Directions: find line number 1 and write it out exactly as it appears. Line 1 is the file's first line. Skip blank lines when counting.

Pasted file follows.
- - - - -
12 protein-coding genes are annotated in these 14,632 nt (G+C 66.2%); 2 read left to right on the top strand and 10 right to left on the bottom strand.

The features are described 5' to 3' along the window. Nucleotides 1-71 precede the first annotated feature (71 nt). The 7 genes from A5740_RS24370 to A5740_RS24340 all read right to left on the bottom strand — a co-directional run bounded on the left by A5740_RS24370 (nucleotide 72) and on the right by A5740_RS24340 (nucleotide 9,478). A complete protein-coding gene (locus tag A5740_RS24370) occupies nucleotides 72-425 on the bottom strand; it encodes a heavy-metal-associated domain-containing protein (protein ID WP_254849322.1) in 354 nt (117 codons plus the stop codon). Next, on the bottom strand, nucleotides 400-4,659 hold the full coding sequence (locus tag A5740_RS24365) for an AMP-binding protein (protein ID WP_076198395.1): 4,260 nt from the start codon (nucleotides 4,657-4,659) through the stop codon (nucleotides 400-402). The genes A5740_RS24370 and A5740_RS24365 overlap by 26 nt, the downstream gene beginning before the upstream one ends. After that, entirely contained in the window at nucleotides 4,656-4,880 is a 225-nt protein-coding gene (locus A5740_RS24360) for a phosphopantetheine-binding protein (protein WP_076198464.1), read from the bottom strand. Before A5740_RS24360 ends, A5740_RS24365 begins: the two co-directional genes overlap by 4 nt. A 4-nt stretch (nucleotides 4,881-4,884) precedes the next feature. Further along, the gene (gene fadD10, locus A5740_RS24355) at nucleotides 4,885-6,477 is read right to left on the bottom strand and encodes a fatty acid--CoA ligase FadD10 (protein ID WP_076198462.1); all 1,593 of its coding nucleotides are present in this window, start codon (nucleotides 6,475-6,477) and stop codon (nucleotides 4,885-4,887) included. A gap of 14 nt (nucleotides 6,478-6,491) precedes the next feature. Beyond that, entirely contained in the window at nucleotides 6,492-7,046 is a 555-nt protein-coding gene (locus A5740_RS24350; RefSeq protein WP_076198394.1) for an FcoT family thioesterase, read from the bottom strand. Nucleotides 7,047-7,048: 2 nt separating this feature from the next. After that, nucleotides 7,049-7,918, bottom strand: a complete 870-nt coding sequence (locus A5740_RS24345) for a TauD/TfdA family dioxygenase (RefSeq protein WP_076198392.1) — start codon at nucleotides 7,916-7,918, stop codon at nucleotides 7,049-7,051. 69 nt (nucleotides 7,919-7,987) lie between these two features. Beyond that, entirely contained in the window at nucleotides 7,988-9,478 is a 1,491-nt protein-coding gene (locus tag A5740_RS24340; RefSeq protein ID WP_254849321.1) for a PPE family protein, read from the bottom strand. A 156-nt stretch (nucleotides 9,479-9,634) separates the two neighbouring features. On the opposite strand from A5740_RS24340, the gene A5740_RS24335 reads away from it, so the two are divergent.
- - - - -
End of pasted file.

12 protein-coding genes are annotated in these 14,632 nt (G+C 66.2%); 2 read left to right on the top strand and 10 right to left on the bottom strand.